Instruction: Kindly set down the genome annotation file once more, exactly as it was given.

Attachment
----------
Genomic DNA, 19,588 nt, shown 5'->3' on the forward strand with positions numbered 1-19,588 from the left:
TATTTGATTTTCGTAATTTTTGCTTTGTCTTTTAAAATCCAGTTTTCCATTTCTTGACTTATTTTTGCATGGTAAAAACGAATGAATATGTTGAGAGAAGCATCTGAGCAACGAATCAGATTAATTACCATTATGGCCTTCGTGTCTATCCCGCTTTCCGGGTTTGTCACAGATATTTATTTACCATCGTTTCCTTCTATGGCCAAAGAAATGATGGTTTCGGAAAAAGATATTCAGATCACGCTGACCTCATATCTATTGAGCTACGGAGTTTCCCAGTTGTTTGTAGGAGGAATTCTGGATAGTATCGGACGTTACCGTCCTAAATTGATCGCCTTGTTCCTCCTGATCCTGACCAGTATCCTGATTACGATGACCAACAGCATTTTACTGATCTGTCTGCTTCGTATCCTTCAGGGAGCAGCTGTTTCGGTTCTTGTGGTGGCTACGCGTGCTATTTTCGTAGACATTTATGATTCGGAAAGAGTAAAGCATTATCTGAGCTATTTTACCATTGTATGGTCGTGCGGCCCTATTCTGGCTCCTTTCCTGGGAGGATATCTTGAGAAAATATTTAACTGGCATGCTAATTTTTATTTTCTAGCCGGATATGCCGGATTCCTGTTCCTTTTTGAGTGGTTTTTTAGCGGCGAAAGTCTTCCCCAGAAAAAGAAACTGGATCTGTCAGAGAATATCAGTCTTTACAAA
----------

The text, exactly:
Genomic DNA, 19,588 nt, shown 5'->3' on the forward strand with positions numbered 1-19,588 from the left:
TATTTGATTTTCGTAATTTTTGCTTTGTCTTTTAAAATCCAGTTTTCCATTTCTTGACTTATTTTTGCATGGTAAAAACGAATGAATATGTTGAGAGAAGCATCTGAGCAACGAATCAGATTAATTACCATTATGGCCTTCGTGTCTATCCCGCTTTCCGGGTTTGTCACAGATATTTATTTACCATCGTTTCCTTCTATGGCCAAAGAAATGATGGTTTCGGAAAAAGATATTCAGATCACGCTGACCTCATATCTATTGAGCTACGGAGTTTCCCAGTTGTTTGTAGGAGGAATTCTGGATAGTATCGGACGTTACCGTCCTAAATTGATCGCCTTGTTCCTCCTGATCCTGACCAGTATCCTGATTACGATGACCAACAGCATTTTACTGATCTGTCTGCTTCGTATCCTTCAGGGAGCAGCTGTTTCGGTTCTTGTGGTGGCTACGCGTGCTATTTTCGTAGACATTTATGATTCGGAAAGAGTAAAGCATTATCTGAGCTATTTTACCATTGTATGGTCGTGCGGCCCTATTCTGGCTCCTTTCCTGGGAGGATATCTTGAGAAAATATTTAACTGGCATGCTAATTTTTATTTTCTAGCCGGATATGCCGGATTCCTGTTCCTTTTTGAGTGGTTTTTTAGCGGCGAAAGTCTTCCCCAGAAAAAGAAACTGGATCTGTCAGAGAATATCAGTCTTTACAAA